“The world would be better without an asshole but we are not going to get rid of all of them, that is a reality,” says professor and philosopher Aaron James, author of the best seller of The New York Times called
Assholes: a theory
. Now this book has served as inspiration for the documentary
Asshole: the theory
, which analyzes aspects such as whether the asshole is born or made and why they are increasing in our society. The pay channel Odyssey premieres this production today at 10:30 p.m. and will later be available on demand on the main television platforms.
In the book by Aaron James the term is used douchebag not to refer to someone we don’t like, but to define a person’s moral character. “The one who has the deeply rooted belief that he has the right to everything and that he can take advantage of others because he is special: because he is richer, smarter, or whatever. Furthermore, she is reluctant to listen to criticism from others about her behavior, ”explains documentary director John Walker. In addition, “most assholes do not realize that they behave as such,” he concludes.
Is an asshole born or made? “Clearly, it is something acquired; nobody is born being an asshole ”, Walker responds to The vanguard. A young man born in the United States, Italy or Israel is much more likely to live like an asshole than if he had been born in Norway, Japan or Canada, according to the book by Aaron James. “It depends on the culture in which you grow up and if that behavior is endorsed by society and perpetuated.” And he adds another determining factor: “It also has to do with how deeply rooted the macho culture is, that belief that men have of having a right over women.”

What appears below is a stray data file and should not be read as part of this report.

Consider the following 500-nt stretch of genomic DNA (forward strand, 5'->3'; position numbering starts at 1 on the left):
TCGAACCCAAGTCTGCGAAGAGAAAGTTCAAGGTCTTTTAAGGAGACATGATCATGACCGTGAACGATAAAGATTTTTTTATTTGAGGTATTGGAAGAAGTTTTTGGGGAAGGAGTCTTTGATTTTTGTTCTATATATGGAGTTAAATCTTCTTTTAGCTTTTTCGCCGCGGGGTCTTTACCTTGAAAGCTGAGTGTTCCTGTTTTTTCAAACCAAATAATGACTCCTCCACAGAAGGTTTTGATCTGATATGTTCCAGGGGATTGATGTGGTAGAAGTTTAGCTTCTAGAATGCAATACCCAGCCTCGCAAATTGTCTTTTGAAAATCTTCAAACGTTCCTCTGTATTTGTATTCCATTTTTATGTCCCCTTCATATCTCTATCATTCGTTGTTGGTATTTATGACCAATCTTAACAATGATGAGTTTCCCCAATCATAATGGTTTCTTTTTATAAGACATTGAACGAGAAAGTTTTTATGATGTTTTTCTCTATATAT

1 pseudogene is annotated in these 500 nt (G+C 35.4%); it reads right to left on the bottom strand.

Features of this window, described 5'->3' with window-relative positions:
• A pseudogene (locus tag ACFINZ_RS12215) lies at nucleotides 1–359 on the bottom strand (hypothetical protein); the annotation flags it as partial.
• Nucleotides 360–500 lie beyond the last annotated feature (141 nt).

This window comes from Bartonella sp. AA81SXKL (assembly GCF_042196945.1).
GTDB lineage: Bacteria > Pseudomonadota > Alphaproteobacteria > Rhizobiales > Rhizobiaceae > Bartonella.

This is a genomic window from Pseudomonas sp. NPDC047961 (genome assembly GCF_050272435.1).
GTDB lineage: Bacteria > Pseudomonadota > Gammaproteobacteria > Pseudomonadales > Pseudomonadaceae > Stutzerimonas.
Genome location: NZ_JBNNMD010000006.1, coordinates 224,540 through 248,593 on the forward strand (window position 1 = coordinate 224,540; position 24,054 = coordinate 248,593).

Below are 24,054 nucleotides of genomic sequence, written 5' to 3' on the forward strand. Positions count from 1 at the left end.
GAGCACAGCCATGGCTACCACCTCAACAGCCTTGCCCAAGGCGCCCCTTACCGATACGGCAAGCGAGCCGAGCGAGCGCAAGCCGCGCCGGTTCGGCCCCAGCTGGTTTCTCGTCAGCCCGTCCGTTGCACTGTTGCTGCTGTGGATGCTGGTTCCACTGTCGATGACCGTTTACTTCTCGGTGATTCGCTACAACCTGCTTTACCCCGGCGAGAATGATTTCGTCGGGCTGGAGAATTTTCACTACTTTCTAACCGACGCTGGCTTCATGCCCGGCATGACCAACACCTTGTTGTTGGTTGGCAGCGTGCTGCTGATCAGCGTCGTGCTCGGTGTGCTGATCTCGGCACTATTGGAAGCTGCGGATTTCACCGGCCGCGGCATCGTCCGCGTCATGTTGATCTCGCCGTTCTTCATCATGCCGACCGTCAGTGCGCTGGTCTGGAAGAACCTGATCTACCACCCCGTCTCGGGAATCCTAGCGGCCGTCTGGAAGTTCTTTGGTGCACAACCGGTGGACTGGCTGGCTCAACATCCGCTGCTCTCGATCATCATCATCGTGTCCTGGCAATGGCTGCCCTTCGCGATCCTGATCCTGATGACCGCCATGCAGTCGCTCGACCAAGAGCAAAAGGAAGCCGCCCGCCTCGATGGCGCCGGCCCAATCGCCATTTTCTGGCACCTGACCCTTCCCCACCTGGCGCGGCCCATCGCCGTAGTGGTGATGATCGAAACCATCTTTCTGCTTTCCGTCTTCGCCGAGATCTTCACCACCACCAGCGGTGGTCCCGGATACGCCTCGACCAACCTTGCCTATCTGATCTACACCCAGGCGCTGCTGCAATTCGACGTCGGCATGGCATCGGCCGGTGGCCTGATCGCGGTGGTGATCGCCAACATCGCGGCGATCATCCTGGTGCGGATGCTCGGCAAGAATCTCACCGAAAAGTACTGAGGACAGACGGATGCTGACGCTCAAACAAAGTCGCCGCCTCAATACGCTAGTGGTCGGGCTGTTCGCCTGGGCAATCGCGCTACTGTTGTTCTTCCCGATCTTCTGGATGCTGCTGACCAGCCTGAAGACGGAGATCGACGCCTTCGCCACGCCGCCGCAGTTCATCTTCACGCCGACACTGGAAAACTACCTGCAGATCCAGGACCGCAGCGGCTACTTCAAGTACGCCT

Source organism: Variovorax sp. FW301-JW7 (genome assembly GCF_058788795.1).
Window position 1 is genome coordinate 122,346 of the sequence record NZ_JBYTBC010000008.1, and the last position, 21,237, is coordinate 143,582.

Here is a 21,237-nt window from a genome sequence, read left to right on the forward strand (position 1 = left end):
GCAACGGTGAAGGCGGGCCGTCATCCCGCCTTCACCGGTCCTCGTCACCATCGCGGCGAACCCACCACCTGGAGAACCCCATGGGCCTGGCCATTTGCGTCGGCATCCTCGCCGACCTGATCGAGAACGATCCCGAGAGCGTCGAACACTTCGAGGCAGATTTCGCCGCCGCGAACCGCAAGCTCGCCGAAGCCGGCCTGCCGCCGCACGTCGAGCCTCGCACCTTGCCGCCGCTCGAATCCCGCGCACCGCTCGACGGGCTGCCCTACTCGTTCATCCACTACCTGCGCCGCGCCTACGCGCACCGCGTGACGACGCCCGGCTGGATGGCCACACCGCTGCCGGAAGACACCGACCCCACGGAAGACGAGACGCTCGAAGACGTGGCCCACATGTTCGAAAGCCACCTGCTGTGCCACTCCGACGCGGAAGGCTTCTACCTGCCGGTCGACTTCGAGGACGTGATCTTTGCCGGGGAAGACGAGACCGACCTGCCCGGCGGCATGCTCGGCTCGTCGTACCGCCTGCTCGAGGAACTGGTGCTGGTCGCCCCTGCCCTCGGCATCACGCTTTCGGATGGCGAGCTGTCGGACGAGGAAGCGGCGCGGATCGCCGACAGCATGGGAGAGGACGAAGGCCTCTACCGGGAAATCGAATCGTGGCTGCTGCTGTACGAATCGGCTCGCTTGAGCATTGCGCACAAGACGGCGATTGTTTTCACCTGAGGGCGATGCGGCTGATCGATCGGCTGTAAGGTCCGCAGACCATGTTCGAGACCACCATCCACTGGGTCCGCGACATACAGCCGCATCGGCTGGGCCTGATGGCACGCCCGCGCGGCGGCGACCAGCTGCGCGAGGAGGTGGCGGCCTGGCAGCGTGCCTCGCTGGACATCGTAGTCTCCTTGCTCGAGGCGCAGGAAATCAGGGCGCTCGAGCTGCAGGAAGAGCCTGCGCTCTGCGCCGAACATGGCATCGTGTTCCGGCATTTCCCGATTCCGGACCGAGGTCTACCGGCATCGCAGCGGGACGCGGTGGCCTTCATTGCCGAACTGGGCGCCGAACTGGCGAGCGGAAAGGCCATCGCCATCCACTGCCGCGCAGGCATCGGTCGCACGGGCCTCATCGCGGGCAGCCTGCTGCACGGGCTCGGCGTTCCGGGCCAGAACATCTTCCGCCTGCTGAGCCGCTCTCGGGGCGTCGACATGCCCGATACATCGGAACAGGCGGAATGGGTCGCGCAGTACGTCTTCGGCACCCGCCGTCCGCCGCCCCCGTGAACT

“This term defines someone who believes they have the right to everything because they are special: being richer, smarter, or whatever,” says director John Walker.
Although Aaron James portrays that being an asshole is a generally masculine trait, John Walker points out that “this does not mean that women in positions of power cannot act like men and like assholes for having integrated that masculine characteristic to survive in the corporate sphere or politics.”
The documentary addresses the ease with which an asshole can thrive in her workplace. “If an asshole plays on our team and scores points for us, we will be more supportive and encouraging. On the contrary, if an asshole from the opposing team scores points, we will tend to be more of an asshole. In the same way, if an asshole from our company makes a profit or profits from his intervention, we will not tend so much to oppose him. That is a problem. If we benefit from what an asshole does, we will be less likely to resist him and he will continue to prosper, because he will not find opposition from us, “reveals the director of
Asshole: the theory
, who explains that the objective of the film is to show “that we must oppose this behavior because, at bottom, it is toxic.” Nor does he believe that the assholes necessarily win: “If we take Harvey Weinstein as an example, we can see how he ended up. Has he come out winning? I doubt it”.
“Knowing how to identify and know the asshole empowers us because it allows us to see this behavior as unacceptable and inadmissible”
At the beginning of the documentary a question arises: is it necessary to be an asshole to be a good filmmaker, artist, architect, businessman …? At the end of the film, an answer is given giving the example of the Baird company, a financial company that manages 77,000 million dollars from its clients and pioneer in establishing in their offices the rule of not tolerating assholes, after which their performance tripled. to the competition. “This company outperforms its competitors precisely without acting like an asshole,” says Walker.
This is one of the two conclusions that the documentary reaches. The other is that “knowing how to identify and know the asshole empowers us,” adds Walker. “Often the victim feels responsible while the culprit, the asshole, makes the victim feel that what happened is their fault, that it is their problem,” he continues. “I think the film will empower people because the public will think that this behavior is unacceptable and inadmissible, whether it is from a boyfriend, a boss, or the person who runs the country,” Walker concludes.